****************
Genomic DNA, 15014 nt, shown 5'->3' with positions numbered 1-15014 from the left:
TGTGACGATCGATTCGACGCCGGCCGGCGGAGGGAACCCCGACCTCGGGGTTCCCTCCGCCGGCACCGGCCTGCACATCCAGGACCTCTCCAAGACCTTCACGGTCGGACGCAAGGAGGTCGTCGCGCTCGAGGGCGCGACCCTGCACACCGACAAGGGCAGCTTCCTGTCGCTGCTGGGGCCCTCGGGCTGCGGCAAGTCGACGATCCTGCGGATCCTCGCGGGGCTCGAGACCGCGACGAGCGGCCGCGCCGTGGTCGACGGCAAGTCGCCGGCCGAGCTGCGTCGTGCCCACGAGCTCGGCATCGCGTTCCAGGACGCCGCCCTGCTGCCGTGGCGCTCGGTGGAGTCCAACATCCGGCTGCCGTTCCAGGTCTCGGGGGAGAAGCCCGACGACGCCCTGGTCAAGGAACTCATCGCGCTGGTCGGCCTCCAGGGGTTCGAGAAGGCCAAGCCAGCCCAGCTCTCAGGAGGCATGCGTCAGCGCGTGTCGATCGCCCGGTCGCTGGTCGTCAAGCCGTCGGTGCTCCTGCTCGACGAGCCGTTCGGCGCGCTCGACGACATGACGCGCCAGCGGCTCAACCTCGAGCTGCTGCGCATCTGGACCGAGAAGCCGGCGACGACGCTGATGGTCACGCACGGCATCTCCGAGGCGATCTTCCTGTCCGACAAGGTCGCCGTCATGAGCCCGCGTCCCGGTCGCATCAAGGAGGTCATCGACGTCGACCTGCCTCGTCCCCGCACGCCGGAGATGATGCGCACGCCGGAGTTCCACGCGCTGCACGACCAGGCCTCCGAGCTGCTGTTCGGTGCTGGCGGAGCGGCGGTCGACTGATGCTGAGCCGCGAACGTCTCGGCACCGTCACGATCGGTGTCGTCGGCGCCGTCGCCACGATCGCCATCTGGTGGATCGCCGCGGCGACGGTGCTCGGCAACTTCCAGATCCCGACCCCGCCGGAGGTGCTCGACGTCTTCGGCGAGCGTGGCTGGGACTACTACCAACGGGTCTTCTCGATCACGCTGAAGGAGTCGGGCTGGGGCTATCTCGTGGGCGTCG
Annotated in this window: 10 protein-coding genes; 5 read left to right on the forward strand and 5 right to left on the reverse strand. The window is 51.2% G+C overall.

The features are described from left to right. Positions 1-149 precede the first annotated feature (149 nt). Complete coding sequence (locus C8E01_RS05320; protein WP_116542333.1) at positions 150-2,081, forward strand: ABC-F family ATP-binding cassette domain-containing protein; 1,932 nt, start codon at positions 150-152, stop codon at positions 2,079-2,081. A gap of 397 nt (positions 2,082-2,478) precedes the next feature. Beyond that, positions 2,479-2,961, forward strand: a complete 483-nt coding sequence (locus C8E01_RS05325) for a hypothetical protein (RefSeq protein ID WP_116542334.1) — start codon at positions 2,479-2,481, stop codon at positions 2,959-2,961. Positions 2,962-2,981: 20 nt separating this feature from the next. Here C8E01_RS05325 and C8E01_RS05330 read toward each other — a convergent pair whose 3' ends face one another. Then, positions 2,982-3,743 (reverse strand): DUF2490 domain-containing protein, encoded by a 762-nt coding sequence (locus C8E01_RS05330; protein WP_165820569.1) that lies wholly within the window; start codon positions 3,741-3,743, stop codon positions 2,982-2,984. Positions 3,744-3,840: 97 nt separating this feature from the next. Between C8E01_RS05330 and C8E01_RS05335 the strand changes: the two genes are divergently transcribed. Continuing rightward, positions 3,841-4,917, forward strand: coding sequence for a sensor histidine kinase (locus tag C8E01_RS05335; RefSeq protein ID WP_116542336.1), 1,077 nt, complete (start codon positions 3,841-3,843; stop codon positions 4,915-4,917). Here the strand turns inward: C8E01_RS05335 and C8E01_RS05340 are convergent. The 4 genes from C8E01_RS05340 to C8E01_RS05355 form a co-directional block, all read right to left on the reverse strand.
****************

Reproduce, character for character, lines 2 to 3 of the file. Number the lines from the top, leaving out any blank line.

TGTGACGATCGATTCGACGCCGGCCGGCGGAGGGAACCCCGACCTCGGGGTTCCCTCCGCCGGCACCGGCCTGCACATCCAGGACCTCTCCAAGACCTTCACGGTCGGACGCAAGGAGGTCGTCGCGCTCGAGGGCGCGACCCTGCACACCGACAAGGGCAGCTTCCTGTCGCTGCTGGGGCCCTCGGGCTGCGGCAAGTCGACGATCCTGCGGATCCTCGCGGGGCTCGAGACCGCGACGAGCGGCCGCGCCGTGGTCGACGGCAAGTCGCCGGCCGAGCTGCGTCGTGCCCACGAGCTCGGCATCGCGTTCCAGGACGCCGCCCTGCTGCCGTGGCGCTCGGTGGAGTCCAACATCCGGCTGCCGTTCCAGGTCTCGGGGGAGAAGCCCGACGACGCCCTGGTCAAGGAACTCATCGCGCTGGTCGGCCTCCAGGGGTTCGAGAAGGCCAAGCCAGCCCAGCTCTCAGGAGGCATGCGTCAGCGCGTGTCGATCGCCCGGTCGCTGGTCGTCAAGCCGTCGGTGCTCCTGCTCGACGAGCCGTTCGGCGCGCTCGACGACATGACGCGCCAGCGGCTCAACCTCGAGCTGCTGCGCATCTGGACCGAGAAGCCGGCGACGACGCTGATGGTCACGCACGGCATCTCCGAGGCGATCTTCCTGTCCGACAAGGTCGCCGTCATGAGCCCGCGTCCCGGTCGCATCAAGGAGGTCATCGACGTCGACCTGCCTCGTCCCCGCACGCCGGAGATGATGCGCACGCCGGAGTTCCACGCGCTGCACGACCAGGCCTCCGAGCTGCTGTTCGGTGCTGGCGGAGCGGCGGTCGACTGATGCTGAGCCGCGAACGTCTCGGCACCGTCACGATCGGTGTCGTCGGCGCCGTCGCCACGATCGCCATCTGGTGGATCGCCGCGGCGACGGTGCTCGGCAACTTCCAGATCCCGACCCCGCCGGAGGTGCTCGACGTCTTCGGCGAGCGTGGCTGGGACTACTACCAACGGGTCTTCTCGATCACGCTGAAGGAGTCGGGCTGGGGCTATCTCGTGGGCGTCG
Annotated in this window: 10 protein-coding genes; 5 read left to right on the forward strand and 5 right to left on the reverse strand. The window is 51.2% G+C overall.